November 22, 2005

Good news. Deere stock drops from $1.41 to $0.96 a share.


How can that be good news? Well, for Wall Street it is. It's like Deere got beaten to a pulp in a ball game, but at least they beat the spread.
Deere's fourth-quarter earnings slid 35% from last year, as modest decline in sales combined with a program to scale back manufacturing volume.

The farm and construction equipment maker earned $232.8 million, or 96 cents a share, in the quarter, compared with $356.7 million, or $1.41 a share, last year. Net sales fell 3% to $4.49 billion. Analysts had been forecasting earnings of 79 cents a share on sales of $4.53 billion, according to Thomson First Call.

In its equipment division, operating earnings were $224 million in the latest quarter, down from $449 million a year ago. Deere cited lower manufacturing volume and shipments in its agricultural division and higher warranty costs. On a reported basis, equipment sales in the U.S. and Canada declined 2% in the quarter.

3 Comments:

At 11/22/2005 7:05 PM, Blogger maybesomeday said...

Hey Dope, you don't suppose that farming (excuse the pun) out manufacturing jobs overseas helped ol Johnny Deere out do ya??

They can get pretty much slave labor outside the borders of the US and avoid the Union negotiations that way....

They would never think of cutting out the huge expense accounts of their sales and exec staff at corporate would they? Naw - that would make way too much sense!!!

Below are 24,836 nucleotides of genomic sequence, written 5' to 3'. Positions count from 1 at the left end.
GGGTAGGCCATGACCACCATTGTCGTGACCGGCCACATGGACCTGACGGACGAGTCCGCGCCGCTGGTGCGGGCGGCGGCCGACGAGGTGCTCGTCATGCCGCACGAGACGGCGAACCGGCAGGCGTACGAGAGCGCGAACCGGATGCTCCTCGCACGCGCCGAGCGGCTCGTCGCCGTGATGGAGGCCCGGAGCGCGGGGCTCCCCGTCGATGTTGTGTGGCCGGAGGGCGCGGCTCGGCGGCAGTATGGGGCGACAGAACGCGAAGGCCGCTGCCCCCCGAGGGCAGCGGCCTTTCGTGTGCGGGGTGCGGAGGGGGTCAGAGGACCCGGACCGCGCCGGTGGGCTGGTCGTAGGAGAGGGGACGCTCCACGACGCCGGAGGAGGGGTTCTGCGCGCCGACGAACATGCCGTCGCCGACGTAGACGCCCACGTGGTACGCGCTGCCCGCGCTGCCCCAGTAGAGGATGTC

At 11/22/2005 7:19 PM, Anonymous big boy said...

I know from personal experience that, beginning many years ago, Deere jumped on the trend to eliminate union jobs and farm them out to temp agencies.

It was all good... for everyone except the canned union workers and those whose businesses were patronized by them... and of course their kids wives, etc.

So what was once a job at say, their Parts Distribution Warehouse in Milan, paying close to $20/hr with benefits, was now being handled by Export Packageing, who hired people from Manpower and paid them $6/hr with zero benefits.

They'd con them by holding out the promise that, if they worked VERY hard, that after 90 days or so, they might be picked up by the company and become a "real" employee.

Well, you can guess how many made it past their 90 days. About zero, to be exact. But they'd be going crazy trying to make their piece work goals thinking they'd get that job.
And as the job involved a lot of fine work with finger and hands, carpal tunnel was epidemic.
And if a worker ever so much as mentioned the word carpal tunnel to any supervisor, they were out the door within days.

The turnover was incredible, about every few weeks it would be an entirely new workforce. They'd take 'em in, wear 'em out, and fire 'em, with about a third having developed carpal tunnel in the process, but forget paying for medical care.

And the temp service got $6 an hour for every one of these poor chumps, and Deere saves a bunch.

As I said, everyone's happy, because they figured out a way to use and abuse workers and put more money in their own pockets.

 
At 11/23/2005 7:23 AM, Anonymous Anonymous said...

You are correct Big Boy.

Word is that the big temp agencies in town are owned by direct Deere decendants -- imagine that? These are the same boys who grew up with access to the priviledged Tish Hewitt horse "farm" that is now the TPD Deere golf course.

Ins't export pack also Group O? If so, then a local minority guy and his family are getting rich off these temps daily.

Also, the John Deere Insurance company has followed that exact same model. I temped for the Insurance for a while and was fed that same line of bull. I decided a few months of their nonesense was enough already.

 

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